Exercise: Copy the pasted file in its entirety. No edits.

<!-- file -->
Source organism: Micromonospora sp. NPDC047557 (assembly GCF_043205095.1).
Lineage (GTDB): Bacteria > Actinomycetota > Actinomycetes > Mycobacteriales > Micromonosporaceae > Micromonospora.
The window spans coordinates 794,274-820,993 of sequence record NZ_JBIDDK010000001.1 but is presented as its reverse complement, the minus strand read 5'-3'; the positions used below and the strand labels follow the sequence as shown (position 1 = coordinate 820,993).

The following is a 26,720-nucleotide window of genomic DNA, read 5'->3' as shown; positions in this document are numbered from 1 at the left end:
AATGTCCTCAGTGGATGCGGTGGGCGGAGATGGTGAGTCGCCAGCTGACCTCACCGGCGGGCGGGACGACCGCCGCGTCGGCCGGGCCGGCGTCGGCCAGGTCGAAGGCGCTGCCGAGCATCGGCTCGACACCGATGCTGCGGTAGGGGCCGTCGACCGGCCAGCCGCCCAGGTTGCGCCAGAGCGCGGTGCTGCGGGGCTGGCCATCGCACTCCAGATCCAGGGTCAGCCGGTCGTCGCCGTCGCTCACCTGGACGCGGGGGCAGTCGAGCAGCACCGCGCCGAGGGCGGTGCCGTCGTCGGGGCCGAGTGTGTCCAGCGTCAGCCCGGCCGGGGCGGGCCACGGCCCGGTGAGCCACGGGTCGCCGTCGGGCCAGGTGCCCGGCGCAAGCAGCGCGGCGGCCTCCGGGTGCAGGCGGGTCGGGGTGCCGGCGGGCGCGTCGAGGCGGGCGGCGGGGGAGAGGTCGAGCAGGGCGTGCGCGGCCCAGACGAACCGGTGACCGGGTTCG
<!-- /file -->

Source organism: Micromonospora sp. NPDC047557 (assembly GCF_043205095.1).
Lineage (GTDB): Bacteria > Actinomycetota > Actinomycetes > Mycobacteriales > Micromonosporaceae > Micromonospora.
The window spans coordinates 794,274-820,993 of sequence record NZ_JBIDDK010000001.1 but is presented as its reverse complement, the minus strand read 5'-3'; the positions used below and the strand labels follow the sequence as shown (position 1 = coordinate 820,993).

The following is a 26,720-nucleotide window of genomic DNA, read 5'->3' as shown; positions in this document are numbered from 1 at the left end:
AATGTCCTCAGTGGATGCGGTGGGCGGAGATGGTGAGTCGCCAGCTGACCTCACCGGCGGGCGGGACGACCGCCGCGTCGGCCGGGCCGGCGTCGGCCAGGTCGAAGGCGCTGCCGAGCATCGGCTCGACACCGATGCTGCGGTAGGGGCCGTCGACCGGCCAGCCGCCCAGGTTGCGCCAGAGCGCGGTGCTGCGGGGCTGGCCATCGCACTCCAGATCCAGGGTCAGCCGGTCGTCGCCGTCGCTCACCTGGACGCGGGGGCAGTCGAGCAGCACCGCGCCGAGGGCGGTGCCGTCGTCGGGGCCGAGTGTGTCCAGCGTCAGCCCGGCCGGGGCGGGCCACGGCCCGGTGAGCCACGGGTCGCCGTCGGGCCAGGTGCCCGGCGCAAGCAGCGCGGCGGCCTCCGGGTGCAGGCGGGTCGGGGTGCCGGCGGGCGCGTCGAGGCGGGCGGCGGGGGAGAGGTCGAGCAGGGCGTGCGCGGCCCAGACGAACCGGTGACCGGGTTCG